Cavan manager Mickey Graham and players stand for Amhrán na bhFiann prior to the recent Ulster Senior Football Championship Final against Donegal Photo: David Fitzgerald/Sportsfile
Two years ago Mickey Graham was preparing for a Leinster Senior Club Championship final as Mullinalagha manager, now he is getting ready for an All-Ireland Senior Football semi-final with his native Cavan; their first since 1997.
It’s something Graham never envisaged: “Things like that don’t happen too often. They’re things that you dream of and hope that they happen. You hope someday that you would do it but to do it in such a short space of time.
“But I’ve been very lucky to work with great players along the way. I had great players in Mullinalaghta and great support there. The committee, right down to the backroom team with John (Denning), Paddy Brady, John Keegan Snr.
“It’s the same in Cavan. I’ve a great backroom staff and the players compliment it. You need to create an environment where everyone is singing off the same hymn sheet.”
Dublin provide the opposition for Cavan on Saturday and Graham is under no illusion about the challenge that lies ahead.
“You are coming up against the greatest team of all time. They have set the standard for the last 10 years and it’s up to everybody to get up to that standard. They are an exceptional team with an exceptional bunch of players. It’s a huge game for us. It’s going to show where we are at, and where we need to get to.”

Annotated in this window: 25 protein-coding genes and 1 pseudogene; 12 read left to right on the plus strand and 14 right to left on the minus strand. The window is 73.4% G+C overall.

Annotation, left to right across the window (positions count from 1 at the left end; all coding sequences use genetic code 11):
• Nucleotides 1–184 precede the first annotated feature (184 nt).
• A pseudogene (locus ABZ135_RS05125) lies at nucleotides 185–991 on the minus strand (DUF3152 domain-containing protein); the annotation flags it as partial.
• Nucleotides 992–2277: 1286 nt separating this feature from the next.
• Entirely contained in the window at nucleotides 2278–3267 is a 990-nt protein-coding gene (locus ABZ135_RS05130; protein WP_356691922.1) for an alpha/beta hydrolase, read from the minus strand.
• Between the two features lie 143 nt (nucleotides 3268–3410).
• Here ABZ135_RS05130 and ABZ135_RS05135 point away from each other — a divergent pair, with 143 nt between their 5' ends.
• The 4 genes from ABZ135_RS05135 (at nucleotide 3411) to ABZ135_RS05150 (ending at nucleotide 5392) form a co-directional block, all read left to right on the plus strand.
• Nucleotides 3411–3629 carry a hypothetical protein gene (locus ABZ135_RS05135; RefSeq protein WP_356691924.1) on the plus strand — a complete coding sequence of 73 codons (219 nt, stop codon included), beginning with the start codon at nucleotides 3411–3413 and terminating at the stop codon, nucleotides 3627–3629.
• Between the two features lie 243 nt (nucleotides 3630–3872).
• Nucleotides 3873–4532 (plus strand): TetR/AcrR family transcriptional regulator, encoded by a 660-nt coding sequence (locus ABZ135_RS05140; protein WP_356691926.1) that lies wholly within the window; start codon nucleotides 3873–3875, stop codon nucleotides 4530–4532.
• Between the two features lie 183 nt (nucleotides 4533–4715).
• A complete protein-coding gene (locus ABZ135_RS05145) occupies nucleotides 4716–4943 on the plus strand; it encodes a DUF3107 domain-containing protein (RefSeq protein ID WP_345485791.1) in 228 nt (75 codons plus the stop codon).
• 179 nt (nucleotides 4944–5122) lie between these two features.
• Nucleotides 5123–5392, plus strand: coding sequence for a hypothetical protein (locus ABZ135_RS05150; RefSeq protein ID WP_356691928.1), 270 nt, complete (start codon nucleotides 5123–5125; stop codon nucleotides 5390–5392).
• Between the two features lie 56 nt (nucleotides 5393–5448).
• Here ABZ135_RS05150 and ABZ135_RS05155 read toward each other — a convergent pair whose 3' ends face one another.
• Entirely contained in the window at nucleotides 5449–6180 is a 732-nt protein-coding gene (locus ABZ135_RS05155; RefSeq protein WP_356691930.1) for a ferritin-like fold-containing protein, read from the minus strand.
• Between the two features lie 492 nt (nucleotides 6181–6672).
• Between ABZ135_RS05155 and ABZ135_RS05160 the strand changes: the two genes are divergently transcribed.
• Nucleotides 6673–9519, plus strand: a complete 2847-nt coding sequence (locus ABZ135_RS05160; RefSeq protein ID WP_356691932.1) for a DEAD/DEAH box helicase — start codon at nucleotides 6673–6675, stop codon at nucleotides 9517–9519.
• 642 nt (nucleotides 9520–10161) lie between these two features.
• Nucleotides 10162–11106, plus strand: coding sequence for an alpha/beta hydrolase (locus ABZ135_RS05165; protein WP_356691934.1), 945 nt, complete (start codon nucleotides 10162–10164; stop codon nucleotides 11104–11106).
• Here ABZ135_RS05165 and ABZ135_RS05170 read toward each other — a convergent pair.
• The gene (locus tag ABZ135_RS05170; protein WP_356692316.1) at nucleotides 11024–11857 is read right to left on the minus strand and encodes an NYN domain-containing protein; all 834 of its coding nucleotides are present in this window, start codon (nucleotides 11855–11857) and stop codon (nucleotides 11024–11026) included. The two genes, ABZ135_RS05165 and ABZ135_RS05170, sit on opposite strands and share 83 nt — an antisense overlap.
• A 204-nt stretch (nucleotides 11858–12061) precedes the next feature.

The Cavan manager has much respect for a Dublin side going for a remarkable 6 All-Ireland SFC titles in a row. They recently won their 10th Leinster title in a row.
Graham said: “They are so professional and so comfortable in every situation they are in. They are so experienced. It’s very hard to keep that hunger going especially when they are so successful. That is a hard thing to do.”
At the end of October Cavan suffered relegation to Division 3. Although disappointed with that, for Graham and the Cavan players the focus was on their opening Ulster championship game against neighbours Monaghan.
“As a player, it’s always about the Ulster Championship. It’s the holy grail for teams especially Cavan who had a good tradition in it.
“The league is good and it gives you an opportunity to look at players and give them game time.
“Cavan’s record in the Ulster Championship had been poor in the recent past and it was something that we looked at and wanted to do better in it. We took it one game at a time.”
Beaten by Donegal in last year’s provincial final, Cavan were the comeback kings in Ulster this year. Graham was in similar situations when manager of Mullinalaghta and one thing he instilled in his players was not to panic.
“The secret is not to panic. You are going to get chances and when they come you’ll have to be ready to take them. That’s the bottom line. It’s about waiting and hanging in there.
“It’s something that I firmly believe in as a manager; you are going to get bumps in the game and all of a sudden you get an opportunity and you could be back in contention. Grab those opportunities with both hands,” he said.
Graham has only played in Croke Park once as a player; he came on as a sub in 1997. It will be strange for him and Cavan playing in an empty Croke Park.
“Any other time and the fanatical Cavan supporters would have been there in huge numbers. The affable Cavan boss is delighted he’ll have no phone calls looking for tickets this week.
“That’s the one good thing about the whole thing,” he said jokingly. “It wouldn’t have been hard to fill Croke Park this weekend.”